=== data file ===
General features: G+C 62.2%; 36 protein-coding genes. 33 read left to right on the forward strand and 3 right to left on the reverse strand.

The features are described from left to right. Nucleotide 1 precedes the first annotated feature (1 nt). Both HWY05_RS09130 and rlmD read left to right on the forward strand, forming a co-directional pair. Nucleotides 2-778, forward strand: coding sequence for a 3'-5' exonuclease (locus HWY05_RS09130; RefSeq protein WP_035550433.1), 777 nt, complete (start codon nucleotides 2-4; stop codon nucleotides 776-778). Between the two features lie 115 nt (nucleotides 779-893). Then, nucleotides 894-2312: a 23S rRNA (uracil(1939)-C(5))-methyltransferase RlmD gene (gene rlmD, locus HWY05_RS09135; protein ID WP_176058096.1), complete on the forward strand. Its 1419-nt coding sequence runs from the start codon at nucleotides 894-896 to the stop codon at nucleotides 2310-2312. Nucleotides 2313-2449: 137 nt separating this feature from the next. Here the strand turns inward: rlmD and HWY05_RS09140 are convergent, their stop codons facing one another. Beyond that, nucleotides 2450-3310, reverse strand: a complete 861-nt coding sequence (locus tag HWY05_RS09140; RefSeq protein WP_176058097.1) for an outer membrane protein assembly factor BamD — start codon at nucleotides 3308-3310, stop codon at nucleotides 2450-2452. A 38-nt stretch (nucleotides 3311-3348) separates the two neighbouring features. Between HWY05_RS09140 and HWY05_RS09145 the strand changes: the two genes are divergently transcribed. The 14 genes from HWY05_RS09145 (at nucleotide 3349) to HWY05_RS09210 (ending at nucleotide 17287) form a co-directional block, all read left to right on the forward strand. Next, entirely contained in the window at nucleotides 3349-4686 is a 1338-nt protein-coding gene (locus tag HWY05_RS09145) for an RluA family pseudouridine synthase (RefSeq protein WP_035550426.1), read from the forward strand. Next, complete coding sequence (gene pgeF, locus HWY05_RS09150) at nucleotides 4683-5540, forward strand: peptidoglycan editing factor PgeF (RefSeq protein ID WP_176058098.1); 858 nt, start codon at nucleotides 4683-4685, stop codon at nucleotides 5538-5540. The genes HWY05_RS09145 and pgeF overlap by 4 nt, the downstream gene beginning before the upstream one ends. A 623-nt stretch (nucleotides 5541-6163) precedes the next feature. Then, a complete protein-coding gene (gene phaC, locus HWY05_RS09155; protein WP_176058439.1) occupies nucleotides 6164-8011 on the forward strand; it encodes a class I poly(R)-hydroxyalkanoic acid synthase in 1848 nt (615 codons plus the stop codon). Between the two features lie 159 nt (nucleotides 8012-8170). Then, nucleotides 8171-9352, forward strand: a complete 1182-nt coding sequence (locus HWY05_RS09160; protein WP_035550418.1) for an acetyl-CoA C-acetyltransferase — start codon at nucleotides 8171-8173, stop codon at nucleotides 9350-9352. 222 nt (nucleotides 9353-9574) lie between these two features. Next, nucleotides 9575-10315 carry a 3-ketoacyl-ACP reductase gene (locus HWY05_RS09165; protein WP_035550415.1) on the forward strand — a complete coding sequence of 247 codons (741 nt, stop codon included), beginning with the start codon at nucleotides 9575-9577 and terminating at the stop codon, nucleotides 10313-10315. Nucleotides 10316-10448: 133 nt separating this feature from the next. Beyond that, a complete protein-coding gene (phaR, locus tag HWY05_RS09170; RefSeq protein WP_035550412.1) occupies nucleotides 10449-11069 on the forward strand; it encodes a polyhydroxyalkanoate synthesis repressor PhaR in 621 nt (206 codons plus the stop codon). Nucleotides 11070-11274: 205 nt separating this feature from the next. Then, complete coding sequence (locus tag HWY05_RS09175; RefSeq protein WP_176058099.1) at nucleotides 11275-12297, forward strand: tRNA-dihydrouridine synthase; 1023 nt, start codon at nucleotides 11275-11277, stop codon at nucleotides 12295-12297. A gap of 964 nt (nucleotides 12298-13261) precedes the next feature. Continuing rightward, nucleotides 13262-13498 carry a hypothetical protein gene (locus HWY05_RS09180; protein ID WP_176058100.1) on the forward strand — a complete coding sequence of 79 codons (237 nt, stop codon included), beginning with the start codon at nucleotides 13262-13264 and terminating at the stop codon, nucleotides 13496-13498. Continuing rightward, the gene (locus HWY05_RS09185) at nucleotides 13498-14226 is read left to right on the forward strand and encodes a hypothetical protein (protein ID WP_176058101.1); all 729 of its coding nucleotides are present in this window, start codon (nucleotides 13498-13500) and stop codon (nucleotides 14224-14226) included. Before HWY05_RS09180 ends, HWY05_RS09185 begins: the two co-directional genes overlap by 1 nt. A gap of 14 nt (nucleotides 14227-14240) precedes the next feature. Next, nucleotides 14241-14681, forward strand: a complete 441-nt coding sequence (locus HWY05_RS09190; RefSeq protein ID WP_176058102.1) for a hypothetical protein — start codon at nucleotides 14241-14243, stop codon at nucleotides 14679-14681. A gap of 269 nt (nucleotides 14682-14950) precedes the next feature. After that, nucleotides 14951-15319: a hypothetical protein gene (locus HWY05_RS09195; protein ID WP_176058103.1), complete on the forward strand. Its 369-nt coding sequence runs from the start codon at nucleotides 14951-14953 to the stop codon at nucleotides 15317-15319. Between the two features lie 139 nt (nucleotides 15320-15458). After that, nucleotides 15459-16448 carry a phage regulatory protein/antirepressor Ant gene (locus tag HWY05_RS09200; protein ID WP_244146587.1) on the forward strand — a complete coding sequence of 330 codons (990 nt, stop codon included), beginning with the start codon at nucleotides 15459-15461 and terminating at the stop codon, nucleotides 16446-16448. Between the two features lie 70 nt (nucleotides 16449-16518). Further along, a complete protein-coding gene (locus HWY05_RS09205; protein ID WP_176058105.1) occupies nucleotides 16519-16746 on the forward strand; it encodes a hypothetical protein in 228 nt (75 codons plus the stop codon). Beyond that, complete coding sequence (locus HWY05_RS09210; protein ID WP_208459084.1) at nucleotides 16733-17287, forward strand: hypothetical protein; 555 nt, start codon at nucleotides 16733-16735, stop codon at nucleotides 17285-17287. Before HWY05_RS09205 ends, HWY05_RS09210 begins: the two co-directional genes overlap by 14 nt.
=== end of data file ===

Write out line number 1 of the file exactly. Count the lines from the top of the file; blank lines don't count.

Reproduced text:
General features: G+C 62.2%; 36 protein-coding genes. 33 read left to right on the forward strand and 3 right to left on the reverse strand.